Why Job Descriptions Matter

Developing job descriptions is an essential part of managing your business from an HR perspective. Job descriptions are the foundations for the development and implementation of many HR programs, including your company’s compensation plans.

Because a job description touches so many pieces of your organization (i.e. recruiting, succession planning, training, legal, compliance) it is important to have a policy for updating them regularly. With today’s the compliance driven environment and very real legal implications, it is critical that your company’s job descriptions are crystal clear. For example if you have a performance measure that is not stated in your employee’s job description and a case brought against your business, depending on the agency involved, you could also face several fines and legal punishment.

Job descriptions (JDs) have several uses:

  • Recruiting: JDs are the basses for creating job ads, developing appropriate interview questions, and supplying job candidates with specific information. It assists placing employees in the positions based on the criteria and skill requirements of the job, which is especially helpful when promoting within the organization.
  • Conducting Employee Orientation:  The JD serves as an introduction for new employees to their position by providing the employee detailed understanding and expectations of their new position.
  • Training:  Provides the criteria for training needs as well as a path to developing additional skills for advancement within the company.
  • Compensation Programs:  JDs serves as a reference guide for determining comparable industry salaries, and for developing and maintaining equitable and competitive compensation programs.
  • Developing Performance Standards and Conducting Employee Reviews:  The JD provides a detailed description of the position and its essential functions which form the criteria for developing performance standards. The JD helps track job performance goals and on-the-job progress. It allows you to evaluate job performance by comparing between what the employee does, and what the job description says the employee should do.
  • Setting Goals and Managing Performance: Detailed JDs allow your organization to review existing practice, improve workflow, and to track organizational goals and performance.
  • Meeting Legal Requirements: Compliance with the Fair Labor Standards Act, the Americans with Disabilities Act, and other legal requirements depend on properly developed JDs. The JD serves as legal documentation that can be useful in the event an employee files a termination or discrimination lawsuit against your company.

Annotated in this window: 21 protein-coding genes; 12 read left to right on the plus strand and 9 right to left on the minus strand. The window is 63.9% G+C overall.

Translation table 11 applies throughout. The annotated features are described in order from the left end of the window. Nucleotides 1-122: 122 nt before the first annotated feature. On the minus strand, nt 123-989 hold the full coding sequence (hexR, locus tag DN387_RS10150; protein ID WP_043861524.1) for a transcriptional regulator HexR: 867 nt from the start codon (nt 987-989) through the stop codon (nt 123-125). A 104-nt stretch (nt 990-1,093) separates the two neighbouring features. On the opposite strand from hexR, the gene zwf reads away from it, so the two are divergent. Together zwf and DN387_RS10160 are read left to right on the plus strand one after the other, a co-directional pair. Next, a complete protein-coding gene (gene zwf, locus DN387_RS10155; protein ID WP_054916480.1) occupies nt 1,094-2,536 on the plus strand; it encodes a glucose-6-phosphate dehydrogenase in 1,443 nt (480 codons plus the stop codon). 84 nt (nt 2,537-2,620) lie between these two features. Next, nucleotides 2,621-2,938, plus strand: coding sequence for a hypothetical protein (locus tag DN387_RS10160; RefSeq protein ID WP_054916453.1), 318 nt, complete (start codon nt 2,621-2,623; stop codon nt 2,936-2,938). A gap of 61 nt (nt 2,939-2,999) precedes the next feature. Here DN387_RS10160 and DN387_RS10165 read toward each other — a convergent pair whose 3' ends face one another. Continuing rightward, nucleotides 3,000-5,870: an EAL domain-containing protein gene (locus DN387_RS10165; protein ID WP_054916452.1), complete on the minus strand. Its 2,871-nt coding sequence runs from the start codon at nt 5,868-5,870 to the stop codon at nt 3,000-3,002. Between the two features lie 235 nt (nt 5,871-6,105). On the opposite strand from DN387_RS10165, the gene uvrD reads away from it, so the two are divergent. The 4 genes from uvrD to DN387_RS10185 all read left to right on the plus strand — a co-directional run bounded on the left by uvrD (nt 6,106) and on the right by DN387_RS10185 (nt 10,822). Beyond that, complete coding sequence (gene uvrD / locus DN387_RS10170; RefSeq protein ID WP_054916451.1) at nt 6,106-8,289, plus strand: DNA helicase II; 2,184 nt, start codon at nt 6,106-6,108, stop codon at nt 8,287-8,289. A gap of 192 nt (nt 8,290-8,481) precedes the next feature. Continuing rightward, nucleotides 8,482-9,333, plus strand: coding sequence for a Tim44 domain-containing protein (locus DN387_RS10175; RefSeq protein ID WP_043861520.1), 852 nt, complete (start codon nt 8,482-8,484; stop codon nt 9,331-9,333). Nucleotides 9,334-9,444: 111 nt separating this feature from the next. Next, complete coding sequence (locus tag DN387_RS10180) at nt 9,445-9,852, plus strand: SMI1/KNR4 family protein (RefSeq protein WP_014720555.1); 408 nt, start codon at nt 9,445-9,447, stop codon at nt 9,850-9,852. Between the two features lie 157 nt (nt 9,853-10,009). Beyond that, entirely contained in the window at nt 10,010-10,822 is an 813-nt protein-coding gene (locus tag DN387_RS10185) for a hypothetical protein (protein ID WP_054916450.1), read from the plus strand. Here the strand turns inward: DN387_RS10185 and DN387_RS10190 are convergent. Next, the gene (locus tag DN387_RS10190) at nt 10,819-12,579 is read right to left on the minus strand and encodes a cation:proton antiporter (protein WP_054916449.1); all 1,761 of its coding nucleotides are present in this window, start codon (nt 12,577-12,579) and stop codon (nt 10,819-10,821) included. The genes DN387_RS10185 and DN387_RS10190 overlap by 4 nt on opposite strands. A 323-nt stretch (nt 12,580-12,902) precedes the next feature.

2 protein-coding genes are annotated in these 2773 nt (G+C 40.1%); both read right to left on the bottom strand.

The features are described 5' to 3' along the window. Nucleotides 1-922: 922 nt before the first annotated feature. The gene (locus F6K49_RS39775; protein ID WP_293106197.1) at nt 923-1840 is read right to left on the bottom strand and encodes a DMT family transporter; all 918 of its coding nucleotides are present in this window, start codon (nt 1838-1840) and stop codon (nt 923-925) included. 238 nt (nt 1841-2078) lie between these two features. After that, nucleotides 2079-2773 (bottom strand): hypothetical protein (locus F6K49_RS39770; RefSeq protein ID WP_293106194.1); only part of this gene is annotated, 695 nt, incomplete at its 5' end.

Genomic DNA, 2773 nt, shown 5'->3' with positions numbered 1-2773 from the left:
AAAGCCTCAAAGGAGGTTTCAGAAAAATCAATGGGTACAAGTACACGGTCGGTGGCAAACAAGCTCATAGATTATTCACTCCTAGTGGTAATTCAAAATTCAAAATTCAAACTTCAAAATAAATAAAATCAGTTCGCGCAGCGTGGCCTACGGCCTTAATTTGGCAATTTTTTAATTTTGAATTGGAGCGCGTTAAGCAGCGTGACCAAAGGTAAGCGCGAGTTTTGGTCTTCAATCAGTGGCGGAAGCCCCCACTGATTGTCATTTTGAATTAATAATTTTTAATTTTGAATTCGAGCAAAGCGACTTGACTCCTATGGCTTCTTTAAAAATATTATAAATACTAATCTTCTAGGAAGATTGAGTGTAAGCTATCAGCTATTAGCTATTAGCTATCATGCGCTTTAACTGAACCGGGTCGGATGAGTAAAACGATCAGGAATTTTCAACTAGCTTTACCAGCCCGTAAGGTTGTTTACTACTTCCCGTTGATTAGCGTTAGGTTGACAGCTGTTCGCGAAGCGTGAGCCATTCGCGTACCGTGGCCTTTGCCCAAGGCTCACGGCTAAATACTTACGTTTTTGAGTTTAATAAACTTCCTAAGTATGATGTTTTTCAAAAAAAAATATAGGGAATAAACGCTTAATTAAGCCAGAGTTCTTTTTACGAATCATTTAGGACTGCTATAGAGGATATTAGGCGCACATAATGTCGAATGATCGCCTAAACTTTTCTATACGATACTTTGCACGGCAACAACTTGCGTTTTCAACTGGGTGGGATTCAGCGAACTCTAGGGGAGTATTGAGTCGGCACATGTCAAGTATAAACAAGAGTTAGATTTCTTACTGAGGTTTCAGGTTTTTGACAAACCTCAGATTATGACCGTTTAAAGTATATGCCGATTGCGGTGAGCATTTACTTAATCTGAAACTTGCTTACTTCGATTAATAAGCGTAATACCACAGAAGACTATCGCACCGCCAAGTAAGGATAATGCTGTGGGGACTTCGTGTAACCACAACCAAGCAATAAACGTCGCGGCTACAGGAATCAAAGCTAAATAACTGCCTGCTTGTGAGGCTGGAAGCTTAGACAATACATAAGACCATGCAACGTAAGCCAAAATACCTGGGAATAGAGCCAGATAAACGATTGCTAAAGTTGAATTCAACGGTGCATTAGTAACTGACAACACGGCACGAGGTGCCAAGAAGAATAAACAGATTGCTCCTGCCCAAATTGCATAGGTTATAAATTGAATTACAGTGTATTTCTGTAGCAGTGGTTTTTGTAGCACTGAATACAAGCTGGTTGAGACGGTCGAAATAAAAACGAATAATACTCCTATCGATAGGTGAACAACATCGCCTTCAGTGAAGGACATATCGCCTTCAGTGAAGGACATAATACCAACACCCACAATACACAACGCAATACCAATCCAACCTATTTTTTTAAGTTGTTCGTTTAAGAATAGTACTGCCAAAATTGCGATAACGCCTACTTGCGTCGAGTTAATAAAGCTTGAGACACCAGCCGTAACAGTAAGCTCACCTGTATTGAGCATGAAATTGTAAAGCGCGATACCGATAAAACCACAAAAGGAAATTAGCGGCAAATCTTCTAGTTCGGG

Components of a Job Description 

When developing your job descriptions, it is important is that it is accurate, based on information from reliable sources, and subject to a review process. Creating and maintaining job descriptions should involve employees, managers and human resources. Effective job description detail the primary functions of the job, how the tasks will be carried out, and the skills needed to perform the job. It should also address potential questions about the position in the future.

  • Job Title: Clarifies the position, job title, and rank or level (if applicable).
  • A Summary Statement: A general statement, three to four sentences, describing the purpose or objective of the position. It should also mention who the employee reports to.
  • Job Description: A detailed list of specific duties and tasks in their order of significance. This list should cover activities that take 5% or more of the employee’s time and include any accountability the employee may have for meeting certain objectives. It should detail any supervisory functions, and should also indicate whether the person will deal with customers, the public or only internal employees.
  • Experience and Skills: Detail any technical or educational requirements that may be critical or desired. Indicate the use and type of machinery, computers or software the employee will use. Provide some insights into the type of work environment and overall spirit of the organization the employee should maintain.
  • Reporting Structure: Provide details on the reporting (who they are subordinate to directly and indirectly) and organizational structure. Describe all roles the employee will hold, including their own supervisory roles (if applicable). This also helps the employee understand how their activities fit into the organization.
  • Evaluation Criteria: Be specific and define what is most important for the organization and the employee. The evaluation criteria should promote the activities that enhance your organizations success. Also provide details on when evaluations will take place.
  • Salary Range: List starting salary, mid-range, and high (maximum) salary for the position. Include information on how employees may be eligible for additional compensation (i.e., sales commissions, performance bonuses, annual raises, etc.).
  • Work Location and Schedule: List the physical location of the job, the days and hours of the position, and include any potential overtime that may be required to perform the job.

Job descriptions should be updated on a regular basis to avoid inaccuracies. How often should job descriptions be reviewed and updated? At least once a year, but depending on circumstances more-frequent updates might be required. Keep in mind that a change in a position’s duties and responsibilities does not necessarily dictate a change in the position’s pay level. Often the same skills, knowledge, and level of responsibility exist. Also the job description should be based on the position and its role and responsibilities, and not based on the person currently doing the job.

By | 2016-01-06T21:00:04+00:00 July 2nd, 2015|Human Resources|0 Comments

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